Dive Deeper: Journeys with Moby-Dick

Dive Deeper: Journeys with Moby-Dick

Dive Deeper: Journeys with Moby-Dick

Dive Deeper: Journeys with Moby-Dick


Moby-Dick looms large - gargantuan in size, themes, symbols, and influence. Its deep dives, comedic interludes, adventurous journey, and surface effects demand a new approach. Instead of a traditional academic analysis, Dive Deeper grapples in novel fashion with this classic work. For each ofthe originals 135 chapters (along with Etymology, Extracts, and Epilogue), Dive Deeper has a corresponding brief chapter relating to themes and issues in the original. This permits Dive Deeper to follow the flow of the original and to bring forth new appreciation for the novel, its characters, andits readers. At once creative and informative, Dive Deeper captures the up and down history of the novel, from its original reception to its resurrection in the 1890s, to its ecoming the central work in the canon of American literature in the 1930s. Great books such as Moby-Dick live outside the confines of libraries. They occupy a central place in popular culture. Thus, Dive Deeper tracks the novel as it appears in various motion pictures (more than five major ones to date), comic routines and jokes, paintings, novels, songs (from rock toclassical to rap), and in other cultural forms. In the process, Dive Deeper charts how, and why, this novel about a whale and its pursuer has captivated generations of American readers. And why it continues to do so today.Dive Deeper, then, is a creative and original way of approaching a great novel. Readers will gain information and a deeper understanding of an American classic and its place in popular culture.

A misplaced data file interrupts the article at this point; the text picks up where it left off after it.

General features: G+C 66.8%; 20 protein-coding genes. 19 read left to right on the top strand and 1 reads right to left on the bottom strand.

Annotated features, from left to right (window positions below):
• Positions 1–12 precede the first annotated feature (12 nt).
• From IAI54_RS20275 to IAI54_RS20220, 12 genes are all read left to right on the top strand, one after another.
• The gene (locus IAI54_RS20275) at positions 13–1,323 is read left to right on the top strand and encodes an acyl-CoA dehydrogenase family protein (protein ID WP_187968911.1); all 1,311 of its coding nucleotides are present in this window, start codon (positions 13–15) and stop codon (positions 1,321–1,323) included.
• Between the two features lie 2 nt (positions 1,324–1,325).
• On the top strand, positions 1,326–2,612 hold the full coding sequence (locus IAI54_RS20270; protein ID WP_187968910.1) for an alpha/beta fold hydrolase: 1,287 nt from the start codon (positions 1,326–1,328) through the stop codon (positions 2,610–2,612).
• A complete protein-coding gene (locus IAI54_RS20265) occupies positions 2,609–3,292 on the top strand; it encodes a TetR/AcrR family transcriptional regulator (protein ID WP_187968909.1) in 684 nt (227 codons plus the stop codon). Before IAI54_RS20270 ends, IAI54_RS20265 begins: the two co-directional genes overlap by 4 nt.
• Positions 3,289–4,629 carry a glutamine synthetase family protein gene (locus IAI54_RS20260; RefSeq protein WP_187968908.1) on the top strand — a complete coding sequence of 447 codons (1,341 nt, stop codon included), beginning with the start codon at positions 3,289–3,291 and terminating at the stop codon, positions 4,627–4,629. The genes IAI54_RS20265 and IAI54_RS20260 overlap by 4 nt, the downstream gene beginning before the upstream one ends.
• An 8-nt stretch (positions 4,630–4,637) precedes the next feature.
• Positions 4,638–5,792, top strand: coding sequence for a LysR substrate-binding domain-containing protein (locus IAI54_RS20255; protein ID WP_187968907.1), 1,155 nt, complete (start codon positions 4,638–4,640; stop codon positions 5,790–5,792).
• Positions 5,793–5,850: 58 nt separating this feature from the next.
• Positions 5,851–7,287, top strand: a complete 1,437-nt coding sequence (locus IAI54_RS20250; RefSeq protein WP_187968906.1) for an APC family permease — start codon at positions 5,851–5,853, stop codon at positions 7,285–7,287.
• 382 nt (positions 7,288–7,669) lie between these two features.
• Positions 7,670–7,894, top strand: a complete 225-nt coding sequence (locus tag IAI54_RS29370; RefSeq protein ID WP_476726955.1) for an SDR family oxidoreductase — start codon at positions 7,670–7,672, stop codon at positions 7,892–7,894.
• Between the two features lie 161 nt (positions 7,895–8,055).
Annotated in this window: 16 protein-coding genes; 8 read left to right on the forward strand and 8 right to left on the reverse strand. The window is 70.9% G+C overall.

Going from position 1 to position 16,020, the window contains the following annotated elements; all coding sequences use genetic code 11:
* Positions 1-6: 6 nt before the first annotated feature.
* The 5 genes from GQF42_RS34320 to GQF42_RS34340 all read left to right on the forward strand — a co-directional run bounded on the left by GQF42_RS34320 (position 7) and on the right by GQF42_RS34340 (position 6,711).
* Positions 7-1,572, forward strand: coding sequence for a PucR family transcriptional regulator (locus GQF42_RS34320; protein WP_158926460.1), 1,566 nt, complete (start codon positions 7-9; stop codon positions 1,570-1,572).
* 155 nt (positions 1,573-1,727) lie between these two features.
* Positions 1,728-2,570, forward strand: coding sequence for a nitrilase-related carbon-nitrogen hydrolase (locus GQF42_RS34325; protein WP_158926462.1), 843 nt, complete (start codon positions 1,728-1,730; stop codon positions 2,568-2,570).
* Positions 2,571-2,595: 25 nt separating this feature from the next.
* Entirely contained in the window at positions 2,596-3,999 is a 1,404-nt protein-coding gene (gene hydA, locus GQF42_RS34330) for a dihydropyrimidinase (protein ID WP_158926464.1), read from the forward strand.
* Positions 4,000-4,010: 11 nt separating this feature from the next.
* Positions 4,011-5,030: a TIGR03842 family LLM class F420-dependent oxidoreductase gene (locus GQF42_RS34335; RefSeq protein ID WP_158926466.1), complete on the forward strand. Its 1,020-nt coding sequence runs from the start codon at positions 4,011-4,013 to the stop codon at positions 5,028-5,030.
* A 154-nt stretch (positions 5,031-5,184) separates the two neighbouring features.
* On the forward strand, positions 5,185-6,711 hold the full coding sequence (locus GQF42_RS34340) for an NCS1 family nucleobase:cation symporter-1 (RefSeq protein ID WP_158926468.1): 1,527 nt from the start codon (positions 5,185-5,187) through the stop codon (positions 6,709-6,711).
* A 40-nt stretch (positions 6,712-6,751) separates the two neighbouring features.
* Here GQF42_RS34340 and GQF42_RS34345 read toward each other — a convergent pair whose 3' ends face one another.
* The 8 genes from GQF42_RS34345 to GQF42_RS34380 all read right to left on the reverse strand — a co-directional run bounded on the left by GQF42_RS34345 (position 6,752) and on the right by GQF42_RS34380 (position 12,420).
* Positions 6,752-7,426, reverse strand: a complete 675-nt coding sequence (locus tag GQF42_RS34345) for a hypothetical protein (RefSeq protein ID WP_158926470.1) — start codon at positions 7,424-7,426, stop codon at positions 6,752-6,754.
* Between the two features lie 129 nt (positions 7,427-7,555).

“Call Me Ishmael”—hands down the most famous opening line in American literature. These three words are as striking and clear as an old church bell ringing in the noon hour. They are friendly, beckoning words that alert readers to the symbolism and mystery that power the novel.

Two contemporary cartoons capture the allure of these three magical words. Gary Larson plays with the opening line in one cartoon. A writer is huddled over his desk, around him are discarded pieces of paper. They read, variously, “Call me Larry,” “Call Me Warren,” “Call Me Al.” Ishmael has yet to emerge victorious. Or, in a New Yorker magazine cartoon a man says to a woman at a bar, “You’ll probably think this is just some opening line, but… Call Me Ishmael.”

The Book of Genesis tells us that Ishmael was the son of Hagar, by way of aged Abraham. But Sarah, Abraham’s wife, grew jealous. Ishmael was exiled, fated to wander the earth. He became the father of princes who would unite one day to found a nation. As narrator of Melville’s novel, Ishmael, in his own manner, brings forth a mighty new continent of the mind.

Ishmael looms in “Loomings” as credulous, drawn to tall tales, and open to possibilities. His story about the immense stature and power of the White Whale and Captain Ahab makes Godzilla and Paul Bunyan seem diminutive in comparison.

On the first page of Moby-Dick we learn that Ishmael harbors thoughts of suicide, especially when he feels that “damp, drizzly November” in his afflicted soul, and he is overly prone to self-examination. Instead of “pistol and ball,” he opts for the sea, for adventure and paycheck. While he considers the sea palliative for a storm-tossed soul, he maintains that “meditation and water are wedded for ever.” If so, then this bodes to be a rocky marriage.

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